Candidate Forum reveals contrast in governing styles.

In an unlikely event sponsored by a partisan moderator, candidates showed that civility, recently missing in Salida city government, is possible.  A candidate’s forum was held at the Salida Community Center on Friday, October 20, 2017.  The moderator was on the campaign staff of the incumbent mayor who is running for reelection with a block of former and current council members.  All candidates and the public were invited to attend and participate.  Two opponents of the sponsoring candidates, one for mayor and one for city council, attended and joined the panel, while a few dozen citizens were in the audience.

The moderator started the event by alluding to recent sessions of City Council.  In one those sessions, Councilwoman Eileen Rogers had been silenced by the incumbent mayor. In a subsequent session, the mayor suspended rules of decorum, whereupon retiring incumbent councilman Hal Brown cited the rule suspension in his defense when he was called upon for making “personal, impertinent or slanderous remarks” against Councilwoman Rogers that would have violated the suspended rule.

As the moderator continued with her remarks, the audience began to speak up, asking in essence that they hear from the candidates about issues rather than listen to the moderator’s agenda.  Some in the audience became a little loud as the moderator continued.  At that point, the challenging mayoral candidate, even though in a potentially hostile environment sponsored by his opponents, essentially took charge of the situation, quieted the audience and redirected the discussion to substantive issues.  The two hour event then proceed with the candidates engaging in polite dialog addressing issues led by questions from the audience.  This was in dramatic contrast to the two previous city council meetings, one of October 3, 2017 and one of October 17, 2017 (YouTube Video @ 1:13:30 to 2:08:00), over which the mayor presided.

The candidate forum was recorded on video by its sponsors. If the video is made public in it’s entirety and unedited, it should be watched by all as an example of how civility can be restored to Salida’s government.

Salida City budget under the Mayor’s leadership doesn’t safeguard taxpayers.

Under the leadership of Salida’s current mayor, council approved spending 2.5 million dollars more than the revenue projected for the year in the general fund.  This is shown in the last budget adopted by the City, the 2017 Budget that is on the City’s website, showing the Deficiency of Revenues Under Expenditures for the year 2017 at $2,558,450 (at the top of pdf page 14, budget general fund page 5).  The budget also shows that across all but two small funds, the city is spending more than it has.  In the proposed 2018 budget, the deficiency is distributed across more than one fund and partially into 2018, leaving a 1.15 million dollar deficiency in the general fund. The deficiency is largely due to over-budgeting for streets, which the City Administrator says is unsustainable. According to the City’s auditing firm, a number of “internal control deficiencies” that required correction occurred following the loss of the City Finance Director in early 2016. (See YouTube Video of 10/17/2016 Council meeting at 0:29 to 0:47).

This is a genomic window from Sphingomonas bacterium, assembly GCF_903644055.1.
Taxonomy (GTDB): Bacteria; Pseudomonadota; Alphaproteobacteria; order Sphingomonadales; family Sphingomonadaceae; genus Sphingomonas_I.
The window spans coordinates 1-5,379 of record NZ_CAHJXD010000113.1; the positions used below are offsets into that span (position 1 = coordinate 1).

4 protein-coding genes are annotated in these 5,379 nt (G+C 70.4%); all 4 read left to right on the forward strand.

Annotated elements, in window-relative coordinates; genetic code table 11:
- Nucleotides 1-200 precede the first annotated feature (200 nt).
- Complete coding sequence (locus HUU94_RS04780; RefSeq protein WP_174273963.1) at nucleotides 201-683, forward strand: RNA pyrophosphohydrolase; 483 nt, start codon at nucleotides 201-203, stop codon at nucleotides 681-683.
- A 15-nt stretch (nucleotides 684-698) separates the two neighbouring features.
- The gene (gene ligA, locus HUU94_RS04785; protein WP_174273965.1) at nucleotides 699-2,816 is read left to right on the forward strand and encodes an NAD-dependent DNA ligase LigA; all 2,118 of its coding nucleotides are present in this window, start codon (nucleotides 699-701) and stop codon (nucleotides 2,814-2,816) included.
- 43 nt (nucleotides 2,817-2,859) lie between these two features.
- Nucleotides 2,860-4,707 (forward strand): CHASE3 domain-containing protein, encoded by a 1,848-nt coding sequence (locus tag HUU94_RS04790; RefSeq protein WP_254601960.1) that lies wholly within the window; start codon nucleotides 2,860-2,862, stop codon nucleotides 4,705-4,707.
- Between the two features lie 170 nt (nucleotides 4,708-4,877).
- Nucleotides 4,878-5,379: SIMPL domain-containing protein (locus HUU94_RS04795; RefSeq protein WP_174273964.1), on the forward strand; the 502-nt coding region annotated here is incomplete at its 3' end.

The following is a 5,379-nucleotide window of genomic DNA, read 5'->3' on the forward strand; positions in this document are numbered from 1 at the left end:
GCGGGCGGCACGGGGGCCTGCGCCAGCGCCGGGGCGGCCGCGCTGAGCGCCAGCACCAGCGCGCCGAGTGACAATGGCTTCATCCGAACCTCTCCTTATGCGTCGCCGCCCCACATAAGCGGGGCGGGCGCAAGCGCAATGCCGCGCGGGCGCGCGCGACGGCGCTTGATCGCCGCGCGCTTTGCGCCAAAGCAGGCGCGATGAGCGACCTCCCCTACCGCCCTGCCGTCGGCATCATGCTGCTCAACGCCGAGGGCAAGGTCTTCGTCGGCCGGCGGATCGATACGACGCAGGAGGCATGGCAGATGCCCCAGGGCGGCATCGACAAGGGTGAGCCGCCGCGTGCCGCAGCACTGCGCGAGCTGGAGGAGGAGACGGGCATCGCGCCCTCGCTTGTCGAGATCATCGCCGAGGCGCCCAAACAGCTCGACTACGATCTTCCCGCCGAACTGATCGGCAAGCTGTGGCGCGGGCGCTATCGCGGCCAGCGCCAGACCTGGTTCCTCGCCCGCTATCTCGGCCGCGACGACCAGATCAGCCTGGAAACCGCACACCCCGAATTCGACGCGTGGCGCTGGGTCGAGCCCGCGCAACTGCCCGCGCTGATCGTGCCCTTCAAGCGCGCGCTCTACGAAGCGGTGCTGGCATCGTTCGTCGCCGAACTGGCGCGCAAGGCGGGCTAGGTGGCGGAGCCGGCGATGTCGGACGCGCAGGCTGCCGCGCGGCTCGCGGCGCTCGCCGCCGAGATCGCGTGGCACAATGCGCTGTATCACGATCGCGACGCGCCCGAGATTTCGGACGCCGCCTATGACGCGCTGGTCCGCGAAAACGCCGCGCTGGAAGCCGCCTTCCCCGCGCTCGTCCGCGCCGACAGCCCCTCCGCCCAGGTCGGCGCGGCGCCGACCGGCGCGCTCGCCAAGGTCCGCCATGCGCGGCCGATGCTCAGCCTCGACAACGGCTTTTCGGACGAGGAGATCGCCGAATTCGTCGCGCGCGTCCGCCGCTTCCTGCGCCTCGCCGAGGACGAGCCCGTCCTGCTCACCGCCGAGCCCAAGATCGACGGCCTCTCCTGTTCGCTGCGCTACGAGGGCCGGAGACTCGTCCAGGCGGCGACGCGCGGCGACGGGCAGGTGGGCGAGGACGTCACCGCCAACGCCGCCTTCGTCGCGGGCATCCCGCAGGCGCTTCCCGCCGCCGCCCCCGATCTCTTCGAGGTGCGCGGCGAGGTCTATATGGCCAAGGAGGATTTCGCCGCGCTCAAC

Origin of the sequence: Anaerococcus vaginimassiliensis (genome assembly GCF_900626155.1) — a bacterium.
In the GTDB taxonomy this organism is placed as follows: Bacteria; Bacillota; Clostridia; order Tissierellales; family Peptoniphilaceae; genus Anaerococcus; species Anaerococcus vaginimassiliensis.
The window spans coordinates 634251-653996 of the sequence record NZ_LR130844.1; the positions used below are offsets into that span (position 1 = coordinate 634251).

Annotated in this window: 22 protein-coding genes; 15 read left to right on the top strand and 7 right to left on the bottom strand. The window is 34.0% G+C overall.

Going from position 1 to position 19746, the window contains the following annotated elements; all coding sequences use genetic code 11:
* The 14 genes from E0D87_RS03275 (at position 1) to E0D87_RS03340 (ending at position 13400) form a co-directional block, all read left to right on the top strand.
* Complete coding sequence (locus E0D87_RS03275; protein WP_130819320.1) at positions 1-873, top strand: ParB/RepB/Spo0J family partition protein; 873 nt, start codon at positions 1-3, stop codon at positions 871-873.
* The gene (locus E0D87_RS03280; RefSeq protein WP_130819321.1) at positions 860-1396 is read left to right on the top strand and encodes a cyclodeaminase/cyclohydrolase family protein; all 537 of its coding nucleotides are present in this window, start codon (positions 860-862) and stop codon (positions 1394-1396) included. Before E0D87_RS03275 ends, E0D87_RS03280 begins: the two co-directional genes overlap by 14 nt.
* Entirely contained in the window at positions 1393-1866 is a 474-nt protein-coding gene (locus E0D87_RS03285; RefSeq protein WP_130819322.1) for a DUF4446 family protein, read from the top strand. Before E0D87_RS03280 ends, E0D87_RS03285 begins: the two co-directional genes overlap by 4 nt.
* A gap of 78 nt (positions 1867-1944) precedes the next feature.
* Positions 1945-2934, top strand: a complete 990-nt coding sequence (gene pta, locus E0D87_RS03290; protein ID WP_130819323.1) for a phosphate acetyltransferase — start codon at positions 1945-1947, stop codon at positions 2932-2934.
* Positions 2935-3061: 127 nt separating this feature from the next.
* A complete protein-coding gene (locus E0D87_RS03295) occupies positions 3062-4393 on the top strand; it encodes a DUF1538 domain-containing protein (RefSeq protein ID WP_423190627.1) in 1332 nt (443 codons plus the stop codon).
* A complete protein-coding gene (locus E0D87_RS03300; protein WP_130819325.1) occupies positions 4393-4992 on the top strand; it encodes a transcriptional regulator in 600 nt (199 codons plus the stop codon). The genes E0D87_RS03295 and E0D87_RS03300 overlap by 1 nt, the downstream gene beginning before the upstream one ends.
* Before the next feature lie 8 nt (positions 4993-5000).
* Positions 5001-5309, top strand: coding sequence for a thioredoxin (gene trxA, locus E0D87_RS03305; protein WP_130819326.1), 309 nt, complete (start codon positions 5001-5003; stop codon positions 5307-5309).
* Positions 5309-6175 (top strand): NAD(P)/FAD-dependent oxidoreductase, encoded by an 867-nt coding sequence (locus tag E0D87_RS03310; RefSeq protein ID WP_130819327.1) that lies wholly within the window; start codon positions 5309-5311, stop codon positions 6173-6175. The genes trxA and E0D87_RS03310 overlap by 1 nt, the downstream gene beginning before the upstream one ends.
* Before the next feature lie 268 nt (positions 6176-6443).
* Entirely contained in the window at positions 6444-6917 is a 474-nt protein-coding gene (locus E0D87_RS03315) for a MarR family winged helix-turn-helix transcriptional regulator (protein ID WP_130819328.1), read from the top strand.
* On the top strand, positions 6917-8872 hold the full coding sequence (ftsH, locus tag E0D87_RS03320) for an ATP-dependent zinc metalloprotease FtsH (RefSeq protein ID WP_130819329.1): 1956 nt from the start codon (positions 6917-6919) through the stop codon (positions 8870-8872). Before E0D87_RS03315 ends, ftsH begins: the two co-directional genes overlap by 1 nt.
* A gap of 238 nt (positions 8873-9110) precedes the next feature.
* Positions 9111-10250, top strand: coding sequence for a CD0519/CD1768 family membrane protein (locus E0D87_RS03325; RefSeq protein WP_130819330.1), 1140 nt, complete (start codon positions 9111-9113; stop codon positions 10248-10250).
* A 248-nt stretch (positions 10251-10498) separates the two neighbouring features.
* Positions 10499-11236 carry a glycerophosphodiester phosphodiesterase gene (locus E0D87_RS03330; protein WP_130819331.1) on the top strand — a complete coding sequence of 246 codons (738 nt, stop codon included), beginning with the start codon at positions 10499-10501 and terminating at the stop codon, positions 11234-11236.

Continue reading “Salida City budget under the Mayor’s leadership doesn’t safeguard taxpayers.”

Does the Mayor know how much he is paying the City Attorney?

In his campaign speeches, the mayor continuously states:  That, “this year, our attorney has only cost us $36,000.”  (YouTube Video of Candidate Forum, 10/18/2017, @ 2:03:27).  But the bills paid log on the City’s website shows the following payments to the City Attorney, “The Conundrum Group” for 2017, January through August:

January                $46,079.89

February              $12,414.01

April                     $27,856.86

May                      $22,174.15

June                      $41,469.93

July                       $40,653.73

YTD Total           $190,648.57*

The bills paid lag the bills sent by about one month.

* The bills paid YTD, as posted on the city’s website, are only through August, 2017.  The Mountain Mail of October 19, 2017, reports that the total paid Kahn’s firm, The Conundrum Group, according to a spreadsheet provided by the City, is $249,971.55, year to date. That is exactly the total of the bills we reported dated 12/25/2016 through 8/10/2017.  It does not include the bill dated 9/5/2017, or any received by the City after that.  It includes no charges for services performed since July.  The Mountain Mail article also states an amount paid by the City to special counsel Lee Phillips, which is $34,785.08. Perhaps that is what the mayor was referring to in his campaign speeches.

Councilmember’s Guest Opinion in TMM reveals political enemies list at City Hall

After being prevented by Mayor LiVecchi from giving her Elected Official’s Report at the October 4, 2017, City Council Meeting (see previous post), Councilwoman Eileen Rogers was afforded the opportunity on October 11th to finish her statement in a Guest Column in The Mountain Mail.  In her guest column, she revealed that, in reading the detailed bills of City Attorney, Ben Kahn, she learned he was directed by the mayor to investigate Salida citizens who express opinions with which the mayor disagreed.

It seems that in one matter called “No. 00272-City of Salida: Elected Official Public Statements” the city attorney’s bills disclosed he was paid $9,767.23 over six months to investigate Councilmembers Rogers and Brown-Kovacic, where he “scoured The Mountain Mail and the internet searching for anything suspicious. Our spoken and written words were closely examined, looking for ‘false public statements and admissions against city interests, public misinformation campaign and fake news promulgation by public officials.’”